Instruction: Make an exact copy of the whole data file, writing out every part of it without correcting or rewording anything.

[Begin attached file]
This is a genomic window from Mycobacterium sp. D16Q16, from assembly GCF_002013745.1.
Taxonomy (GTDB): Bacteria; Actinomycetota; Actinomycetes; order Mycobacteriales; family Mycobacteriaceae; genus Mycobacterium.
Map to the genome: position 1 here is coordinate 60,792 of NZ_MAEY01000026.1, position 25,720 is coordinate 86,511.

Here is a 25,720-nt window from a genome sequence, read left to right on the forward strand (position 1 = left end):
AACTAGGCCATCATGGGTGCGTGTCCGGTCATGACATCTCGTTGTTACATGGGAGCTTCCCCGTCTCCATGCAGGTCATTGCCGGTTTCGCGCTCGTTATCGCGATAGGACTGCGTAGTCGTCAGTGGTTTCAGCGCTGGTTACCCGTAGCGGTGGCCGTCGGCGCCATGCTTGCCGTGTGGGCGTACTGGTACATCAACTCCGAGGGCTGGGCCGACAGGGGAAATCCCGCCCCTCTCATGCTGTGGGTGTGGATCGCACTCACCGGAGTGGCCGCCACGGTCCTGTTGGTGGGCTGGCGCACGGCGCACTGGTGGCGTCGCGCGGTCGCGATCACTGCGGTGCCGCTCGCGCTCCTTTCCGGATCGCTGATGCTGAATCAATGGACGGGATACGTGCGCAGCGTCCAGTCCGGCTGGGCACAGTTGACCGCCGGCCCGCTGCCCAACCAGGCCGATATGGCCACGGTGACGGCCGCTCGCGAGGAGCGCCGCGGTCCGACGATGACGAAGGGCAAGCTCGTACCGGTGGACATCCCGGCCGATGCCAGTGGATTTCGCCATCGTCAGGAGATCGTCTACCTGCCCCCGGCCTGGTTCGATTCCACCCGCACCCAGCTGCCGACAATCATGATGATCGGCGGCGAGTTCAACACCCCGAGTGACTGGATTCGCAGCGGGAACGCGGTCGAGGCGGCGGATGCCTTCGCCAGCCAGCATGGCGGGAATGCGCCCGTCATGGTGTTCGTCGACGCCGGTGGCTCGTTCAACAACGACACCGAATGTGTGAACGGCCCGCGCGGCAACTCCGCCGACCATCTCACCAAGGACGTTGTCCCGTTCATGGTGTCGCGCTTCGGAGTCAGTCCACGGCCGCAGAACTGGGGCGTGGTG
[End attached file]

This is a genomic window from Mycobacterium sp. D16Q16, from assembly GCF_002013745.1.
Taxonomy (GTDB): Bacteria; Actinomycetota; Actinomycetes; order Mycobacteriales; family Mycobacteriaceae; genus Mycobacterium.
Map to the genome: position 1 here is coordinate 60,792 of NZ_MAEY01000026.1, position 25,720 is coordinate 86,511.

Here is a 25,720-nt window from a genome sequence, read left to right on the forward strand (position 1 = left end):
AACTAGGCCATCATGGGTGCGTGTCCGGTCATGACATCTCGTTGTTACATGGGAGCTTCCCCGTCTCCATGCAGGTCATTGCCGGTTTCGCGCTCGTTATCGCGATAGGACTGCGTAGTCGTCAGTGGTTTCAGCGCTGGTTACCCGTAGCGGTGGCCGTCGGCGCCATGCTTGCCGTGTGGGCGTACTGGTACATCAACTCCGAGGGCTGGGCCGACAGGGGAAATCCCGCCCCTCTCATGCTGTGGGTGTGGATCGCACTCACCGGAGTGGCCGCCACGGTCCTGTTGGTGGGCTGGCGCACGGCGCACTGGTGGCGTCGCGCGGTCGCGATCACTGCGGTGCCGCTCGCGCTCCTTTCCGGATCGCTGATGCTGAATCAATGGACGGGATACGTGCGCAGCGTCCAGTCCGGCTGGGCACAGTTGACCGCCGGCCCGCTGCCCAACCAGGCCGATATGGCCACGGTGACGGCCGCTCGCGAGGAGCGCCGCGGTCCGACGATGACGAAGGGCAAGCTCGTACCGGTGGACATCCCGGCCGATGCCAGTGGATTTCGCCATCGTCAGGAGATCGTCTACCTGCCCCCGGCCTGGTTCGATTCCACCCGCACCCAGCTGCCGACAATCATGATGATCGGCGGCGAGTTCAACACCCCGAGTGACTGGATTCGCAGCGGGAACGCGGTCGAGGCGGCGGATGCCTTCGCCAGCCAGCATGGCGGGAATGCGCCCGTCATGGTGTTCGTCGACGCCGGTGGCTCGTTCAACAACGACACCGAATGTGTGAACGGCCCGCGCGGCAACTCCGCCGACCATCTCACCAAGGACGTTGTCCCGTTCATGGTGTCGCGCTTCGGAGTCAGTCCACGGCCGCAGAACTGGGGCGTGGTG